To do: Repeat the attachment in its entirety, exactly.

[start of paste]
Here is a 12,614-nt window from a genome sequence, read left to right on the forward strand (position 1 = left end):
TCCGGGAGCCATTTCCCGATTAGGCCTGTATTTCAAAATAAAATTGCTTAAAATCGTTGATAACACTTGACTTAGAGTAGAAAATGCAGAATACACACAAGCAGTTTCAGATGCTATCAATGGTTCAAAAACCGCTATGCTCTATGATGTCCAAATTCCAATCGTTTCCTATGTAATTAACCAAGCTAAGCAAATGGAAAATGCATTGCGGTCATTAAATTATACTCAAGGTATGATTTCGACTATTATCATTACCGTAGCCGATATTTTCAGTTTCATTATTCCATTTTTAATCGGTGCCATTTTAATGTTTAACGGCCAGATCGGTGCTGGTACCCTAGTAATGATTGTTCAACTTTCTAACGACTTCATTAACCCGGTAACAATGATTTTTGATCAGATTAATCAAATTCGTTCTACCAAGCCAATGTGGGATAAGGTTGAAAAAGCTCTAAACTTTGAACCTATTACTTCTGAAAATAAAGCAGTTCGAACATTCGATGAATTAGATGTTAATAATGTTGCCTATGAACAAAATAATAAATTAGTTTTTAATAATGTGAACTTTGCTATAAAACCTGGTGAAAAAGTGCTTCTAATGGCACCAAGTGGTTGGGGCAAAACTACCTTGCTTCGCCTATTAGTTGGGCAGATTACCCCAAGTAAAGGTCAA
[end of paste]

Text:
Here is a 12,614-nt window from a genome sequence, read left to right on the forward strand (position 1 = left end):
TCCGGGAGCCATTTCCCGATTAGGCCTGTATTTCAAAATAAAATTGCTTAAAATCGTTGATAACACTTGACTTAGAGTAGAAAATGCAGAATACACACAAGCAGTTTCAGATGCTATCAATGGTTCAAAAACCGCTATGCTCTATGATGTCCAAATTCCAATCGTTTCCTATGTAATTAACCAAGCTAAGCAAATGGAAAATGCATTGCGGTCATTAAATTATACTCAAGGTATGATTTCGACTATTATCATTACCGTAGCCGATATTTTCAGTTTCATTATTCCATTTTTAATCGGTGCCATTTTAATGTTTAACGGCCAGATCGGTGCTGGTACCCTAGTAATGATTGTTCAACTTTCTAACGACTTCATTAACCCGGTAACAATGATTTTTGATCAGATTAATCAAATTCGTTCTACCAAGCCAATGTGGGATAAGGTTGAAAAAGCTCTAAACTTTGAACCTATTACTTCTGAAAATAAAGCAGTTCGAACATTCGATGAATTAGATGTTAATAATGTTGCCTATGAACAAAATAATAAATTAGTTTTTAATAATGTGAACTTTGCTATAAAACCTGGTGAAAAAGTGCTTCTAATGGCACCAAGTGGTTGGGGCAAAACTACCTTGCTTCGCCTATTAGTTGGGCAGATTACCCCAAGTAAAGGTCAA